What's so good about Extended search mode?

  • What’s so good about Extended search mode?

  • @Prahlad-Makwana4145

    I assume, that this has historical reasons. Once upon a time there was this npp release which hasn’t regular expression support but users wanted to be able to delete certain chars and one good soul implemented it. And like in tales, if they didn’t die, the functionality is still alive :-)

  • Hello @prahlad-makwana4145, @ekopalypse and All,

    Welcome to the N++ Community !

    Actually, in Extended mode, in addition to the search of standard characters and the 5 specific characters, below :

    Character Syntax
    ---------------- -----------
    Tabulation \t
    New Line \n
    Carriage Return \r
    Backslash \\
    Null \0
    ---------------- -----------

    Within an Unicode encoding file, a particular character, of code-point U+00xx, with xx between 00 and ff, can be found with one of the four syntaxes below :

    Type From To Character Range
    ------------ ----------- ----------- -----------------
    Decimal \d000 \d255 [0-9]
    Octal \o000 \o377 [0-7]
    Binary \b00000000 \b11111111 [0-1]
    Hexadecimal \x00 \xFF [0-9A-F]
    ------------ ----------- ----------- -----------------

    However, within an ANSI encoded file, an unicode character, of code-point U+00xx can be found ONLY IF xx belongs to the range [00-7F] OR to the range [A0-FF]. When xx lies between 80 and 9F, it generally searches for the question mark ( ? ) as it refers to an Unicode char, whose code-point is not handled by the ANSI encoding ! Only, the 5 characters U+0081, U+008D, U+008F, U+0090 and U+009D, without any glyph, are correctly searched !

    Notes :

    • The Extended search mode, as well as the Regular expression one, cannot be used for searching individual bytes of an UTF-8 or UCS-2 encoded character !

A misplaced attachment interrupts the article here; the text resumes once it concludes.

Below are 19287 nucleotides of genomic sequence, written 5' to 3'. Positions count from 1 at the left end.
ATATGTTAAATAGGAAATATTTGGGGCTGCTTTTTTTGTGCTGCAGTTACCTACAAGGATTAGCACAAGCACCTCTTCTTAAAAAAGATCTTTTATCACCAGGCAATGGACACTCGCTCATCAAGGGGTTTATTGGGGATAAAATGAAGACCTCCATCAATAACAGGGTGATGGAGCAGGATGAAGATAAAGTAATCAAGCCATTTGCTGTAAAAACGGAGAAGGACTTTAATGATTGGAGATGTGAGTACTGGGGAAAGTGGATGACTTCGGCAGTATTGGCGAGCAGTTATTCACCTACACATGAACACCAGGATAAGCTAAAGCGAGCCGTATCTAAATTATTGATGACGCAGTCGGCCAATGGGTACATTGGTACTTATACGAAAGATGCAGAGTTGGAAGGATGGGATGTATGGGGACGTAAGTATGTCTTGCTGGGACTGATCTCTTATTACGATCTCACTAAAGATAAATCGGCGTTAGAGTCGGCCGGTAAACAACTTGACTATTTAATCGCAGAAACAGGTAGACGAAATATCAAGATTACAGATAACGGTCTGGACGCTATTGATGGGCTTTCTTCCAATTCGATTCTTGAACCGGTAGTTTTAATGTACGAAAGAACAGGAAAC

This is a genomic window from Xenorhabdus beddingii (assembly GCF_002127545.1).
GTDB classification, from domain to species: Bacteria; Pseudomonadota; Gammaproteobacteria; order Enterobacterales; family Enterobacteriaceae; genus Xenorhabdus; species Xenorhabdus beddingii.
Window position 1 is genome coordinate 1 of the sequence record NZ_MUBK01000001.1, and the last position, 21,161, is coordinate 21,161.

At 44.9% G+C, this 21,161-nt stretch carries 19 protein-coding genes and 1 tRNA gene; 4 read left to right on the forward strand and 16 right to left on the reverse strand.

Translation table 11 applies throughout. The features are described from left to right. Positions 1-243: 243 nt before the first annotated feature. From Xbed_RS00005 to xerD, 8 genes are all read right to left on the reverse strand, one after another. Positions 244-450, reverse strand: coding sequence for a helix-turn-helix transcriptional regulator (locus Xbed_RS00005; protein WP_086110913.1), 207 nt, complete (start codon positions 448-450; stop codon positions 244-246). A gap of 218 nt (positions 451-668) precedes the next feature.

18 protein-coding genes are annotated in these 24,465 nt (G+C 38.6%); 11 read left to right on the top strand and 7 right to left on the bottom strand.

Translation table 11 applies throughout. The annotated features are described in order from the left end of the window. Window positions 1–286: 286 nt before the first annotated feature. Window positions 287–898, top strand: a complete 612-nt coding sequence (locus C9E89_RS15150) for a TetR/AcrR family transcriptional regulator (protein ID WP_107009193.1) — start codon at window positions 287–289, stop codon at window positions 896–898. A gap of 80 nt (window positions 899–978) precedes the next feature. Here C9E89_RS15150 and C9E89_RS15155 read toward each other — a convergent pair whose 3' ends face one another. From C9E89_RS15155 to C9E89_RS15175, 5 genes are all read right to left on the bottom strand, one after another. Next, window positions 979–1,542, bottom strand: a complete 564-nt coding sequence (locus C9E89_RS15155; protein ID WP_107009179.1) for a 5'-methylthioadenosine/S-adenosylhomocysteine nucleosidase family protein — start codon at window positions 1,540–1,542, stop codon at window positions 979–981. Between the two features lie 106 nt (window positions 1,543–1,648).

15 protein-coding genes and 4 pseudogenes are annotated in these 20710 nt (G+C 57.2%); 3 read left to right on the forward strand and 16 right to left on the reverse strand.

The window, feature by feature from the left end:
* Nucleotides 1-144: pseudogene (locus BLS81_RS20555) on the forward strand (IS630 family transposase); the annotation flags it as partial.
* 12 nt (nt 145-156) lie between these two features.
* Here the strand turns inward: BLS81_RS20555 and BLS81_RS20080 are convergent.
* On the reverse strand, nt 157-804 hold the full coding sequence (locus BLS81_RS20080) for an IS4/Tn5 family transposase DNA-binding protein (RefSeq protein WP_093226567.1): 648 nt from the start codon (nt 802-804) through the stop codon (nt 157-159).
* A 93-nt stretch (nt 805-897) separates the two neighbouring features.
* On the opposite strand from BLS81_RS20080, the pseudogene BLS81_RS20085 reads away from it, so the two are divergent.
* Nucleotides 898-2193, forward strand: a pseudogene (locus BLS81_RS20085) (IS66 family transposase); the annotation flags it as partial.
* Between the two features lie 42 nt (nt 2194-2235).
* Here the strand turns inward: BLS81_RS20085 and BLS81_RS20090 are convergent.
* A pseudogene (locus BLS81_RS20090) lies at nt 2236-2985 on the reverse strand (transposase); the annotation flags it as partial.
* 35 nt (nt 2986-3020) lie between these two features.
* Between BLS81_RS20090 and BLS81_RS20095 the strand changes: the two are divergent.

• The replacement zone, in Extended mode, may contain any char, except for the NUL char ( \0 )

    • When using the Extended mode, especially when searching for letters, it is advisable to tick the Match case option

    • Reminder : In the Normal and Extended search mode, it’s best to NOT tick the Match whole word only option, especially when the searched string begins and/or ends with a NON-word character !

    So, for instance, with the Match case option ticked, the Match whole word only option UN-ticked and the Extended [\n, \r, \t, \0, \x...) search mode selected :

    • If you search for the uppercase letter A, you can choose, either, the syntax \d065 or \o101 or \b1000001 or \x41

    • And if you look for the character, with decimal ASCII code 201 ( É ), type in, either, the syntax \d201 or \o311 or \b11001001 or \xC9

    Best Regards,


    P.S. :

    Personally, I think that the only advantage of using the Extended mode is when you want to use the \dxxx syntax, where xxx represents the decimal code of the character :

    • Between 000 and 255 ( so in range U+0000 - U+00FF) within a UTF-8 or UCS-2 encoded file

    • Between 000 and 127 or between 160 and 255 ( so in ranges U+0000 - U+007F or U+00A0 - U+00FF ) within an ANSI file

    In all other cases, just prefer the Regular expression search mode ;-))

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